The key for most of the linemen mentioned above is versatility and/or the ability to drive defenders off the ball.  The zone blocking scheme valued quickness to be able to guide defenders where they wanted to go, not so much the power to drive defenders off the ball to establish gaps in the defense.  The fact that the Texans entertained Robinson this off-season is a definite clue that this staff values power to get movement at the point of attack. The former Auburn Tiger tackle is one of the most powerful run blockers I’ve seen in a while.  His pass protection skills leave a bit to be desired and his technique needs work; however, this is a 6-6, 325 pound hammer who will star in any run scheme.  It’s hard to imagine a scenario where he ends up in Houston, though.  The Texans, more than likely, won’t target him at number one and if the Texans work a trade down, Robinson is probably off the board by pick number four.

That said, a name familiar to most Houstonians that could be available is Matthews.  Unlike Robinson, Matthews may be available in the first round with a trade down scenario.  He can play up and down the line of scrimmage and the thought from some scouts in Mobile was that Matthews would be a center for some teams.  That might be true in a few years, but in 2014, he’s a right tackle, having started there for three years before playing his senior year on the left side.  He’s a plug and play right tackle candidate from day one in this offense.

One of the most intriguing linemen in this draft is Su’a Filo from UCLA.  He started his freshman year at UCLA, then went on a Mormon mission for two years, returning 20 to 25 pounds heavier.  He was a little sloppy in 2012, but he bumped out to left tackle in 2013 after a rash of injuries to the OL and had a strong season.  Again, versatility being the key word, Su’a Filo is more than likely the best guard prospect on the board and perhaps as highly rated as the fifth best tackle prospect.  With power and quick feet, the former Bruin can find a spot on this OL at either guard or tackle.

Bitonio shows flashes where I think he could be a top 50 prospect and other times when he’s a late day two project.  He completely shut down UCLA star OLB Anthony Barr in a one-on-one tete-a-tete back in September playing left tackle.  However, Boise State DE Demarcus Lawrence gave Bitonio headaches in their matchup.  Then at the Senior Bowl, he was solid one day and struggled mightily with power the next.  Trai Turner is young and strong, yet needs some technique work, while Billy Turner dominated lower-level competition throughout his three years at FCS three-time champ North Dakota State.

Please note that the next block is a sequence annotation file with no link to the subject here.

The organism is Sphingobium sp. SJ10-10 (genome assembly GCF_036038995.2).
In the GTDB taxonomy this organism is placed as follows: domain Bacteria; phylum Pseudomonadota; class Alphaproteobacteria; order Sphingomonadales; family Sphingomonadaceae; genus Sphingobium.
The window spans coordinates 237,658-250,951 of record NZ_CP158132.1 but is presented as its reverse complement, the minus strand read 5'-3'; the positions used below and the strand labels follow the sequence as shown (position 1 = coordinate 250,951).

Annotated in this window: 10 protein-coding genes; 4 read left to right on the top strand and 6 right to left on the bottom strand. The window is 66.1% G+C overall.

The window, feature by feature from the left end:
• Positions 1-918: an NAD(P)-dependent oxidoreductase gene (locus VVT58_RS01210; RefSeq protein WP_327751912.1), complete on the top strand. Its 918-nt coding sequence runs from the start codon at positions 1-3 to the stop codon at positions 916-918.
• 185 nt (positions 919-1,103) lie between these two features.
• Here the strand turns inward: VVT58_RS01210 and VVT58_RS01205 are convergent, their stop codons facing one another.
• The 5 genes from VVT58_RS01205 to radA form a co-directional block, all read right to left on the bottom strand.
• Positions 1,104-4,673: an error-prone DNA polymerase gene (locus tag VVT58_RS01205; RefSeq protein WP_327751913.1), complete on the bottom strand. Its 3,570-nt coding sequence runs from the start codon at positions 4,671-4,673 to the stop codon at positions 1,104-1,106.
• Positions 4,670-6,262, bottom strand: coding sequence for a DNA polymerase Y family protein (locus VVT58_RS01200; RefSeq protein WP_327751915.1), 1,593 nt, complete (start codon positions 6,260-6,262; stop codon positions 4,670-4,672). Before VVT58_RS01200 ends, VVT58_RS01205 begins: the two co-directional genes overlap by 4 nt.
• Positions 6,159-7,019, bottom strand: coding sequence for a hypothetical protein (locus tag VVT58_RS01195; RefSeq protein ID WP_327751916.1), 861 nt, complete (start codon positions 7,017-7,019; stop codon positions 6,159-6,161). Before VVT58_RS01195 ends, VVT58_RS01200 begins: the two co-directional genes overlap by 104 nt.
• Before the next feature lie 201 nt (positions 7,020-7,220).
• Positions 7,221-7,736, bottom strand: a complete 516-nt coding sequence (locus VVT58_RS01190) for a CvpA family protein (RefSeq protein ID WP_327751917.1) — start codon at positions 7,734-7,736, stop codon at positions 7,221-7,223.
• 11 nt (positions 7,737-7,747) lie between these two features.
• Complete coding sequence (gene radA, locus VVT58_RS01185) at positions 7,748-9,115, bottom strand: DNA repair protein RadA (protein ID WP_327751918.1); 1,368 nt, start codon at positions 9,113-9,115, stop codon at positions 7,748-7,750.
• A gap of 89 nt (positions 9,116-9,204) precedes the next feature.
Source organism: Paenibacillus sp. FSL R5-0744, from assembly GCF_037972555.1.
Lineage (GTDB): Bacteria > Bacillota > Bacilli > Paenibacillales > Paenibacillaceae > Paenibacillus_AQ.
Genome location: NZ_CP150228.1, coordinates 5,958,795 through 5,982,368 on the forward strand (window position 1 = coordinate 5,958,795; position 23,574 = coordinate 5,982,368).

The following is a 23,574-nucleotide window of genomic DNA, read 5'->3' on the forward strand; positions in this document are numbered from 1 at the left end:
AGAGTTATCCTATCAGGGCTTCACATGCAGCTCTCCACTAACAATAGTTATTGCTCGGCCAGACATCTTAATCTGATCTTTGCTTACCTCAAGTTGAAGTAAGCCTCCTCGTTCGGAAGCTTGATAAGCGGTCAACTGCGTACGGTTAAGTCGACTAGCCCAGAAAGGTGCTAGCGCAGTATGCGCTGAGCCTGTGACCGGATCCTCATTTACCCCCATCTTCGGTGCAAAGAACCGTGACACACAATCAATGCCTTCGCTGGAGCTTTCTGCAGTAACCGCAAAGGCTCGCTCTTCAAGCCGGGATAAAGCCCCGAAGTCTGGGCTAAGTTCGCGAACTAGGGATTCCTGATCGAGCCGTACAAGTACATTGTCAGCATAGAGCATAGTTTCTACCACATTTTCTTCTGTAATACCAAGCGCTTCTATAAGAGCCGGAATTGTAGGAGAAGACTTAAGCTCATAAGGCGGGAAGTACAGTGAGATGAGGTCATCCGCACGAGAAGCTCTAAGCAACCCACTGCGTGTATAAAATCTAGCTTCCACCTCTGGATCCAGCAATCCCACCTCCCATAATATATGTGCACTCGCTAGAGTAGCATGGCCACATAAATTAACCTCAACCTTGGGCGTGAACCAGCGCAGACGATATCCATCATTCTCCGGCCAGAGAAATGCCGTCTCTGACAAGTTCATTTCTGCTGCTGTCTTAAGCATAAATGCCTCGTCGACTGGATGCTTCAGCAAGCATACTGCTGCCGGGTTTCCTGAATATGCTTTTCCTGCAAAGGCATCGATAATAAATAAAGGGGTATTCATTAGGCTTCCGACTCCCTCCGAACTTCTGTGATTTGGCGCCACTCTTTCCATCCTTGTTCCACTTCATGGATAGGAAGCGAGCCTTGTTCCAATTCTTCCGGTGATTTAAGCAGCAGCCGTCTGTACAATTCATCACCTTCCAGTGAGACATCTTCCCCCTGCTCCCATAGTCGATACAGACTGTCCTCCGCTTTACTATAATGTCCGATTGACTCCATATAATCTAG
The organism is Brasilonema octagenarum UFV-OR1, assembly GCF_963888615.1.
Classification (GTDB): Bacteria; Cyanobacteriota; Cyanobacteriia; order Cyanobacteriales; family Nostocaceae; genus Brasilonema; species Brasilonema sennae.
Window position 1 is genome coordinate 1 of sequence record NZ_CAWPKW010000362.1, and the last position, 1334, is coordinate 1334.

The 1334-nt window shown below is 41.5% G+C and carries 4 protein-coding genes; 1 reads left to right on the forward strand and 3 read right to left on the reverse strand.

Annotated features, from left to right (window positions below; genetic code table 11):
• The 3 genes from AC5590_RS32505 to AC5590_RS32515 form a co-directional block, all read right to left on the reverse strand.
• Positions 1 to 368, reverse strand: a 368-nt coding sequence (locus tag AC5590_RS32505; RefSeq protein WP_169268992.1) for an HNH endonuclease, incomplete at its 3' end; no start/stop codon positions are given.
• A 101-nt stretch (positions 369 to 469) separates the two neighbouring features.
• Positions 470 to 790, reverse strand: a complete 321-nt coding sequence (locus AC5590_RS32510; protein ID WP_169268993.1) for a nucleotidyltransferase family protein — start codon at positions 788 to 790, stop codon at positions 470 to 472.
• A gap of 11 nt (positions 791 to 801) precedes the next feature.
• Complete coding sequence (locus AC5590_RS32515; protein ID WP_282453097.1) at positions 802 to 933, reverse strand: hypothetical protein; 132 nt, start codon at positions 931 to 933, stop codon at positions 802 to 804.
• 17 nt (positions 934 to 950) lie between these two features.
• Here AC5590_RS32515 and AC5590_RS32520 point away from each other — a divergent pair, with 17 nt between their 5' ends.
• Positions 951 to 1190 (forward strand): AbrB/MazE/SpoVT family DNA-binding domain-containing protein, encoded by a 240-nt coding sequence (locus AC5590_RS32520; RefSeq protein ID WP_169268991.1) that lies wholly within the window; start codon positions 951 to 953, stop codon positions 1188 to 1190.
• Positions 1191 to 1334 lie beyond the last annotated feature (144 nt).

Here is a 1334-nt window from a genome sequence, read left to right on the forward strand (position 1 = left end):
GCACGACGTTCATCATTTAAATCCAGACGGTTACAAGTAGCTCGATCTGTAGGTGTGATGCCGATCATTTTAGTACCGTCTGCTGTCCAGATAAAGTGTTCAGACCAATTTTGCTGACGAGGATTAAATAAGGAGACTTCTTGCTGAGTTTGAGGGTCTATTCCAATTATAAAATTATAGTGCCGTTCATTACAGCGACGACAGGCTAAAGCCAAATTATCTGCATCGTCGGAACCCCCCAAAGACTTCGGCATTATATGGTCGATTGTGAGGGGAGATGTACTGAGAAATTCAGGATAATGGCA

The start of day three may have some intriguing names on the board as the Texans prepare to make the 101st selection in the draft.  Fleming played for a nasty, physical Stanford squad - a school that could have as many as four OL selected this May.  Johnson is much better in game situations than he’ll ever be in one-on-one practice battles.  He played all three positions at Vanderbilt, but should more than likely find a home at center.  That said, he screams versatility, as does Furman’s Dozier who, as a left tackle, shut down Clemson star DE Vic Beasley when the two faced each other in 2012.  Dozier’s body type, arm length and quickness should make him a stellar guard candidate and a solid day three draft option.

The selection of Urschel wouldn’t surprise me in the slightest.  In fact, once O’Brien was hired, I figured it was a lock that Urschel would end up in Houston playing for his former head coach.  A math savant and one of the smartest football players on the planet, Urschel isn’t a guy that buries defenders, yet has experience in this offense and is a sound football player.  But, the most intriguing name on the board is Canadian Duvernay-Tardif.  Yes, I said Canadian and no, that’s not Canada, Texas.  He’s got quick feet and the right dimensions to be a right tackle, but it’ll take him a year to find his way in the NFL.